Sean is Associate Professor of Music Theory at the TCU School of Music where he teaches a wide range of courses, including Freshman and Sophomore music theory and aural skills, Form and Analysis, graduate seminars on music analysis and musical meaning, and a media studies class for the TCU Honors College. Prior to joining the faculty at TCU, Sean served on the music faculty at the University of Texas-Arlington. He has earned both the MM and PhD degrees in music theory from Florida State University and holds a BM in music theory and trombone performance from Furman University. While attending Florida State, Sean was nominated for the university-wide Outstanding Teaching Assistant Award.
Sean’s research, which broadly address issues of musical meaning in multimedia contexts, has been published in numerous journals, including Music Theory Online, Indiana Theory Review, The Dutch Journal of Music Theory, and Popular Music. Sean is also active in the growing field of video game music (ludomusicology), with presentations at the North American Conference on Video Game Music and Music and the Moving Image. His article on Topics and Tropes in Video Game Music is published in Music Theory Online (25.2) and a chapter on the music in the game Final Fantasy IX is forthcoming in a collection that explores the work of video game composer Nobuo Uematsu (edited by Richard Anatone). Sean is also working on a monograph that explores the various ways music and media interact to create meaning.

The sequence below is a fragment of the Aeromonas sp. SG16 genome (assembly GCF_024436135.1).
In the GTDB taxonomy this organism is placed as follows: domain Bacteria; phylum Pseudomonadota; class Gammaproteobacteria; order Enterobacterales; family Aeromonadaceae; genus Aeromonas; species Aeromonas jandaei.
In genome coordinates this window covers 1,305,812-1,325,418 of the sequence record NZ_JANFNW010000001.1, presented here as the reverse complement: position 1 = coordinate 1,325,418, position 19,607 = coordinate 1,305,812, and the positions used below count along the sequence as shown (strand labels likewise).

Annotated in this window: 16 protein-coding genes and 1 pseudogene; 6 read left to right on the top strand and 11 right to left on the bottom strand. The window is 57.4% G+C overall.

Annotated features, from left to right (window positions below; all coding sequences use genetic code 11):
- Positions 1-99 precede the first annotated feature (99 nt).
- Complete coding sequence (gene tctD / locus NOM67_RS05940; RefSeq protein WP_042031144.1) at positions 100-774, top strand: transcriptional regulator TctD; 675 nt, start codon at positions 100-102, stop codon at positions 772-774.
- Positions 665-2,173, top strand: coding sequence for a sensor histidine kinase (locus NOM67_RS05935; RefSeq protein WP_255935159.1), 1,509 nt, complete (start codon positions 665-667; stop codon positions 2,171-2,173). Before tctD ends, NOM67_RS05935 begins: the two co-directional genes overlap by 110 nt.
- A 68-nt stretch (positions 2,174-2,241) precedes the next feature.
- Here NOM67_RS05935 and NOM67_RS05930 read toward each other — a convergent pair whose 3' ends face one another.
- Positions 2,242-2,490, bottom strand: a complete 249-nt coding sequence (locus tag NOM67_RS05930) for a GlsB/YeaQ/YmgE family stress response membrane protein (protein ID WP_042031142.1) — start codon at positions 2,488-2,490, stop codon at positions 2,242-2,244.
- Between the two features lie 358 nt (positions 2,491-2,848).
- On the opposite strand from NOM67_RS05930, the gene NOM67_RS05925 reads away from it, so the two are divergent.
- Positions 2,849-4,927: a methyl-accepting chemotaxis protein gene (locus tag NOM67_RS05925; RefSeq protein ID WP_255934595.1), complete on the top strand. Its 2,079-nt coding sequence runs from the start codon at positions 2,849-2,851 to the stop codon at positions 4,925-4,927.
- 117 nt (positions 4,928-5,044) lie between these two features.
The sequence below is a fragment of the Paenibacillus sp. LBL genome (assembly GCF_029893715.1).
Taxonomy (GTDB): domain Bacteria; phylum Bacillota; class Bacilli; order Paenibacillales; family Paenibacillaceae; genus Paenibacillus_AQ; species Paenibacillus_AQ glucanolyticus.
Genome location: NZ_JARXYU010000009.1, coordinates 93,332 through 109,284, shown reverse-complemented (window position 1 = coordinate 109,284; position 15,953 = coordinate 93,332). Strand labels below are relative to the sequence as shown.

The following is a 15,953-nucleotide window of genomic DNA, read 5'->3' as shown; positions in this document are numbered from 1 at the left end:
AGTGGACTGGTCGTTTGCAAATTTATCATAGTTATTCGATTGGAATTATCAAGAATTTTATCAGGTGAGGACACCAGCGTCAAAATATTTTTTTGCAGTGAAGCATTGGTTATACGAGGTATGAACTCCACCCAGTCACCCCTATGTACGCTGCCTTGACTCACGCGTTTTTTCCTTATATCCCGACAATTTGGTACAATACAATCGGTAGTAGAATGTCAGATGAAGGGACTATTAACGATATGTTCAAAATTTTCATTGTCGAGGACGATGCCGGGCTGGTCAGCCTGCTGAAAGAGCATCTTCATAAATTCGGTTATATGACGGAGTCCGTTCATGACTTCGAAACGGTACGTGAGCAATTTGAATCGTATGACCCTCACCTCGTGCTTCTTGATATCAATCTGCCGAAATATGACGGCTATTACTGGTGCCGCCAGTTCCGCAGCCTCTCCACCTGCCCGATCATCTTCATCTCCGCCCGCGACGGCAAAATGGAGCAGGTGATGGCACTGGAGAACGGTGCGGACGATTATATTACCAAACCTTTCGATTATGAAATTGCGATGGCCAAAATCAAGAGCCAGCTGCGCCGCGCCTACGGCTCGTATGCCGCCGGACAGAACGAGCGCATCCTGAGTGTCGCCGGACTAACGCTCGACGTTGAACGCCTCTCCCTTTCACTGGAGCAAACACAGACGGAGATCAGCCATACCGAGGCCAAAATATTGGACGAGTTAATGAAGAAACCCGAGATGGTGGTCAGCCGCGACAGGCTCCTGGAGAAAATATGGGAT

In 2018, Sean joined with a group of faculty from across campus to create No Quarters, an on-campus video game lab committed to the interdisciplinary research and teaching of video games. Housed in the TCU library, the lab allows students and teachers to explore a growing number of games and consoles, including virtual reality.
At TCU, Sean is an active member of the faculty, currently serving as chair of the Faculty Senate where he has been a member since 2016.
- PhD and MM degrees in Music Theory from Florida State University
- BM in Music Theory and Trombone Performance from Furman University